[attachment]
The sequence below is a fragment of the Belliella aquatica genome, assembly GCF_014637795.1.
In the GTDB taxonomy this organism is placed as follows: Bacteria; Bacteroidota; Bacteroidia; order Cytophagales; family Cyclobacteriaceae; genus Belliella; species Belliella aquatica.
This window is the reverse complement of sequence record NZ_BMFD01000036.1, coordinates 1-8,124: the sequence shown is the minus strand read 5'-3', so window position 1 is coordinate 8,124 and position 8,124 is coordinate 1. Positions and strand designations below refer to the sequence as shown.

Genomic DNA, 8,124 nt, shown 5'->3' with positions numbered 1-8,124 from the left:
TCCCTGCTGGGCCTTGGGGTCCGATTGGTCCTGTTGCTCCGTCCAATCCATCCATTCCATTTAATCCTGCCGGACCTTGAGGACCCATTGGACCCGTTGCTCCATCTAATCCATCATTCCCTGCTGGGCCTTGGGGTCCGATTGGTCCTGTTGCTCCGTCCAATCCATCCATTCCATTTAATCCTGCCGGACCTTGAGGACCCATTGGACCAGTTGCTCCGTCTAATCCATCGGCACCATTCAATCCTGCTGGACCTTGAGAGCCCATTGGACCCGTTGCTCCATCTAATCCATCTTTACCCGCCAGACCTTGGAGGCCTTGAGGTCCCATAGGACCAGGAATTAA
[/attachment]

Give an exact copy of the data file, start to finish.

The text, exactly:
The sequence below is a fragment of the Belliella aquatica genome, assembly GCF_014637795.1.
In the GTDB taxonomy this organism is placed as follows: Bacteria; Bacteroidota; Bacteroidia; order Cytophagales; family Cyclobacteriaceae; genus Belliella; species Belliella aquatica.
This window is the reverse complement of sequence record NZ_BMFD01000036.1, coordinates 1-8,124: the sequence shown is the minus strand read 5'-3', so window position 1 is coordinate 8,124 and position 8,124 is coordinate 1. Positions and strand designations below refer to the sequence as shown.

Genomic DNA, 8,124 nt, shown 5'->3' with positions numbered 1-8,124 from the left:
TCCCTGCTGGGCCTTGGGGTCCGATTGGTCCTGTTGCTCCGTCCAATCCATCCATTCCATTTAATCCTGCCGGACCTTGAGGACCCATTGGACCCGTTGCTCCATCTAATCCATCATTCCCTGCTGGGCCTTGGGGTCCGATTGGTCCTGTTGCTCCGTCCAATCCATCCATTCCATTTAATCCTGCCGGACCTTGAGGACCCATTGGACCAGTTGCTCCGTCTAATCCATCGGCACCATTCAATCCTGCTGGACCTTGAGAGCCCATTGGACCCGTTGCTCCATCTAATCCATCTTTACCCGCCAGACCTTGGAGGCCTTGAGGTCCCATAGGACCAGGAATTAA